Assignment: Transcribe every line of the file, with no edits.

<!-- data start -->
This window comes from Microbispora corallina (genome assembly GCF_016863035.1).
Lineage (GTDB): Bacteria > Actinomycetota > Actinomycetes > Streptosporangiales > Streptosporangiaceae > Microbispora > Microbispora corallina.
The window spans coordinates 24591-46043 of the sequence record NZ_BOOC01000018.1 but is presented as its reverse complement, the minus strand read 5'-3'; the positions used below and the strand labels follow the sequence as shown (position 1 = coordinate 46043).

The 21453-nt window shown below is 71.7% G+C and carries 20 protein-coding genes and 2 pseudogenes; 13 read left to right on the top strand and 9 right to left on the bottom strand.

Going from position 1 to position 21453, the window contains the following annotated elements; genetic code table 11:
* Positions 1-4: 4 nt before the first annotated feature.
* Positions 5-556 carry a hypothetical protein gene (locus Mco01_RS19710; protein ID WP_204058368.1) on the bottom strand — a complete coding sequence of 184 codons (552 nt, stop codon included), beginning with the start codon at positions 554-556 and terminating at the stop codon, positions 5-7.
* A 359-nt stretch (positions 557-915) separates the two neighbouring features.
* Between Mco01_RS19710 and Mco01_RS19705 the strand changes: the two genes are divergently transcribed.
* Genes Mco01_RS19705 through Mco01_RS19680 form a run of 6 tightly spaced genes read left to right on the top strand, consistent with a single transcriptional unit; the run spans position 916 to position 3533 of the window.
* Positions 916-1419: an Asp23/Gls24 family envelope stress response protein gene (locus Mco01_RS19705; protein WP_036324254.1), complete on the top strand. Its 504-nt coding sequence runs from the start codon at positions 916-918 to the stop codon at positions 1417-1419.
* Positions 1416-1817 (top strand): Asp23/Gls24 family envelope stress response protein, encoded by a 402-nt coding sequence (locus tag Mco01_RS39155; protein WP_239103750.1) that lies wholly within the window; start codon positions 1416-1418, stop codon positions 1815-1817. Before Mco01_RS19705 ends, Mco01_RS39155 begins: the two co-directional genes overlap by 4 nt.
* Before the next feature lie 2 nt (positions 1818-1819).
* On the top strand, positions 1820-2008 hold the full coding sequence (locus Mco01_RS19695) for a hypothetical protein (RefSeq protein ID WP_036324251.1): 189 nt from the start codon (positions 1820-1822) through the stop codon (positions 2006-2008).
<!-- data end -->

This window comes from Microbispora corallina (genome assembly GCF_016863035.1).
Lineage (GTDB): Bacteria > Actinomycetota > Actinomycetes > Streptosporangiales > Streptosporangiaceae > Microbispora > Microbispora corallina.
The window spans coordinates 24591-46043 of the sequence record NZ_BOOC01000018.1 but is presented as its reverse complement, the minus strand read 5'-3'; the positions used below and the strand labels follow the sequence as shown (position 1 = coordinate 46043).

The 21453-nt window shown below is 71.7% G+C and carries 20 protein-coding genes and 2 pseudogenes; 13 read left to right on the top strand and 9 right to left on the bottom strand.

Going from position 1 to position 21453, the window contains the following annotated elements; genetic code table 11:
* Positions 1-4: 4 nt before the first annotated feature.
* Positions 5-556 carry a hypothetical protein gene (locus Mco01_RS19710; protein ID WP_204058368.1) on the bottom strand — a complete coding sequence of 184 codons (552 nt, stop codon included), beginning with the start codon at positions 554-556 and terminating at the stop codon, positions 5-7.
* A 359-nt stretch (positions 557-915) separates the two neighbouring features.
* Between Mco01_RS19710 and Mco01_RS19705 the strand changes: the two genes are divergently transcribed.
* Genes Mco01_RS19705 through Mco01_RS19680 form a run of 6 tightly spaced genes read left to right on the top strand, consistent with a single transcriptional unit; the run spans position 916 to position 3533 of the window.
* Positions 916-1419: an Asp23/Gls24 family envelope stress response protein gene (locus Mco01_RS19705; protein WP_036324254.1), complete on the top strand. Its 504-nt coding sequence runs from the start codon at positions 916-918 to the stop codon at positions 1417-1419.
* Positions 1416-1817 (top strand): Asp23/Gls24 family envelope stress response protein, encoded by a 402-nt coding sequence (locus tag Mco01_RS39155; protein WP_239103750.1) that lies wholly within the window; start codon positions 1416-1418, stop codon positions 1815-1817. Before Mco01_RS19705 ends, Mco01_RS39155 begins: the two co-directional genes overlap by 4 nt.
* Before the next feature lie 2 nt (positions 1818-1819).
* On the top strand, positions 1820-2008 hold the full coding sequence (locus Mco01_RS19695) for a hypothetical protein (RefSeq protein ID WP_036324251.1): 189 nt from the start codon (positions 1820-1822) through the stop codon (positions 2006-2008).